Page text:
Fabric column secured at top and bottom of wooden frame, sewn seam reinforced with metal clips
Filling the fabric form with water
Manipulating the water-filled form with string
The water has been drained from the form and the form filled with plaster
Removing the fabric from the plaster form
The plaster positive revealed and ready for me to make a negative plaster mould from

In May 2012 I was very fortunate to have the opportunity to work with Ronnie Araya at CAST, the Centre for Architectural Structures and Technology, part of the Faculty of Architecture at the University of Manitoba in Winnipeg. It’s a beautiful facility and there’s no other like it in the world. Using the innovative technology of fabric formwork, the aim of CAST is to create new approaches to making architectural structures. For me, however, I saw great potential in experimenting with and adapting this fabric-based technology to my current studio research. The images show how I began to create Fabricated Tree Form No. 1.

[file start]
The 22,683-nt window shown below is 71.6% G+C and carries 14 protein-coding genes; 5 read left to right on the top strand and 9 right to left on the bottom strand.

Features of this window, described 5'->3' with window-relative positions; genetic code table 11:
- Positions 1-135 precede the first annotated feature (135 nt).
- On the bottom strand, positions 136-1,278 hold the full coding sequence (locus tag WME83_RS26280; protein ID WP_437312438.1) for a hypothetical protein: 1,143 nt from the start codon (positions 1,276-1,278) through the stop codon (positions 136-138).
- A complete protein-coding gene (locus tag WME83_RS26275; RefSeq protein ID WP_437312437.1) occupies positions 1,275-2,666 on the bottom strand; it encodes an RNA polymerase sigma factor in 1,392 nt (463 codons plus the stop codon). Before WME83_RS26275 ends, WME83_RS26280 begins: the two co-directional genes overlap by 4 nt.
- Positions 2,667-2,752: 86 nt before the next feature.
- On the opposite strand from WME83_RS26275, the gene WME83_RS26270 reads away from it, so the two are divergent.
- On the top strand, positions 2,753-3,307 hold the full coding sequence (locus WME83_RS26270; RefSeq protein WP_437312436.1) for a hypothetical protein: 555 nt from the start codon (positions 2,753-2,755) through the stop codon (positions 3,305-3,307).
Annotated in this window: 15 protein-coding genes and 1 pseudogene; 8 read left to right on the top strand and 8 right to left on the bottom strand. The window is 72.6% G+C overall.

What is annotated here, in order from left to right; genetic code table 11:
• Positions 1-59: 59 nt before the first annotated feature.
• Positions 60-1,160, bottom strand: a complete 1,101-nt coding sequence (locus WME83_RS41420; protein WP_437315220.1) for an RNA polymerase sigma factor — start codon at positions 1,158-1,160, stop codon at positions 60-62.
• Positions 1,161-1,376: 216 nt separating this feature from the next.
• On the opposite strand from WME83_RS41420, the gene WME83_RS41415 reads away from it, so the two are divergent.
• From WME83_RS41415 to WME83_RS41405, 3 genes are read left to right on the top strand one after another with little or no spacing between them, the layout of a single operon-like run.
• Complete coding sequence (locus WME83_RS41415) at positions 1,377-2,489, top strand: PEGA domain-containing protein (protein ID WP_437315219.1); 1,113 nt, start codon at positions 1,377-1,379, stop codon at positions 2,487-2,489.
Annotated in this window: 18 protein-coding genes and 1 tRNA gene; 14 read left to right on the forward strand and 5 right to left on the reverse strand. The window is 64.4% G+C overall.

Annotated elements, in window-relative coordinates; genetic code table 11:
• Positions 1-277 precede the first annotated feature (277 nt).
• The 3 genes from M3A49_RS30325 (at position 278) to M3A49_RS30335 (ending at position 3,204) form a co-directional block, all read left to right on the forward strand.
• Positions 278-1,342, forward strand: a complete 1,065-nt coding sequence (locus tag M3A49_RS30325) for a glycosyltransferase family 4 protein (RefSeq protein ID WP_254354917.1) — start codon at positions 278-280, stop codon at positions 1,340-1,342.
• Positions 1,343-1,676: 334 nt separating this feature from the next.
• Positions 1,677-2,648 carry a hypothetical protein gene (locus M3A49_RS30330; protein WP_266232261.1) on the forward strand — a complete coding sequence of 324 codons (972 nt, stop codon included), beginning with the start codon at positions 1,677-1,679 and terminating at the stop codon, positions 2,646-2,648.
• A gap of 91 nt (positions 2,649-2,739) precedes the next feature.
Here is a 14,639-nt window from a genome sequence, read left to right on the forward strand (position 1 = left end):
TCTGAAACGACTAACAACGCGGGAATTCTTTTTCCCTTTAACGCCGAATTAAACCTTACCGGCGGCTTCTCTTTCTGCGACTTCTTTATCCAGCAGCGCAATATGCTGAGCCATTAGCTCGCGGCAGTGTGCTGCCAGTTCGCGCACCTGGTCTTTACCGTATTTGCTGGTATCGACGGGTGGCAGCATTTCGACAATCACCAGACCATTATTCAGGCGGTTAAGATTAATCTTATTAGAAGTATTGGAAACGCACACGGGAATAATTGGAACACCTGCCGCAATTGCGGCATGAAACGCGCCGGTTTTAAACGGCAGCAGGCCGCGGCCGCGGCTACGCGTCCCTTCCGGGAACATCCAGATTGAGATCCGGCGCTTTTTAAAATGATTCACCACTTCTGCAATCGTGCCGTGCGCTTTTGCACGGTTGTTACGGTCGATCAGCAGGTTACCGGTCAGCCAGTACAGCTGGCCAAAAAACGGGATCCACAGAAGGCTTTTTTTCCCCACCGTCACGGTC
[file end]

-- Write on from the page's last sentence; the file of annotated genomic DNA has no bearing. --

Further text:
Here you see a series of images that show the making of a positive plaster form, beginning with fabric, from which I made a five-piece plaster negative mould for slip-casting. The flexibility and elastic quality of the fabric used in the model making process imparts a distinctive quality to the porcelain sections of my new tree forms.

Join the conversation!

  • Hello, I have a question regarding the fabric you used for the formwork. Somehow I had always thought the type of fabric used for these formworks was somewhat porous, in that it allowed water to drip out while retaining the plaster/concrete/etc? I had imagined a dense nylon or some other kind of fabric… But I saw you first mould and tie the formwork shape to your liking by filling it with water first (which is a brilliant idea). So I wanted to ask what is the name of this fabric you use, and is it easy to find?

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